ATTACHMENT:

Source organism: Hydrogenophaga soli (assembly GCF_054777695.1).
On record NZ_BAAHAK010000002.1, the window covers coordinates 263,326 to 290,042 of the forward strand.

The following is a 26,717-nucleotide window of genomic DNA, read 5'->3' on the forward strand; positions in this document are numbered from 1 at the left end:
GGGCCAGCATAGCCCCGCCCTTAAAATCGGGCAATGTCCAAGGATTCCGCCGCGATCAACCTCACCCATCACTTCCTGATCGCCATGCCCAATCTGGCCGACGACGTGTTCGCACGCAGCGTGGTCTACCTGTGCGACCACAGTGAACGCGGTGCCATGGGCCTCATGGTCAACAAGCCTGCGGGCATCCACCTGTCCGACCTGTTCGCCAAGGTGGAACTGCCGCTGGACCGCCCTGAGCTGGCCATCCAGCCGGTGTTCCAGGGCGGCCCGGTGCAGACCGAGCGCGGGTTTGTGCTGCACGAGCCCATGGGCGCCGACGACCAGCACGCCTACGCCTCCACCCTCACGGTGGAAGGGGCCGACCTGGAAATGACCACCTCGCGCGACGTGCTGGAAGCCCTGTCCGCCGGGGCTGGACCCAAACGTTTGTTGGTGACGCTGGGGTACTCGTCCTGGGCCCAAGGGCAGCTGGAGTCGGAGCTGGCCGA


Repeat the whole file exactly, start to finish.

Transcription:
Source organism: Hydrogenophaga soli (assembly GCF_054777695.1).
On record NZ_BAAHAK010000002.1, the window covers coordinates 263,326 to 290,042 of the forward strand.

The following is a 26,717-nucleotide window of genomic DNA, read 5'->3' on the forward strand; positions in this document are numbered from 1 at the left end:
GGGCCAGCATAGCCCCGCCCTTAAAATCGGGCAATGTCCAAGGATTCCGCCGCGATCAACCTCACCCATCACTTCCTGATCGCCATGCCCAATCTGGCCGACGACGTGTTCGCACGCAGCGTGGTCTACCTGTGCGACCACAGTGAACGCGGTGCCATGGGCCTCATGGTCAACAAGCCTGCGGGCATCCACCTGTCCGACCTGTTCGCCAAGGTGGAACTGCCGCTGGACCGCCCTGAGCTGGCCATCCAGCCGGTGTTCCAGGGCGGCCCGGTGCAGACCGAGCGCGGGTTTGTGCTGCACGAGCCCATGGGCGCCGACGACCAGCACGCCTACGCCTCCACCCTCACGGTGGAAGGGGCCGACCTGGAAATGACCACCTCGCGCGACGTGCTGGAAGCCCTGTCCGCCGGGGCTGGACCCAAACGTTTGTTGGTGACGCTGGGGTACTCGTCCTGGGCCCAAGGGCAGCTGGAGTCGGAGCTGGCCGA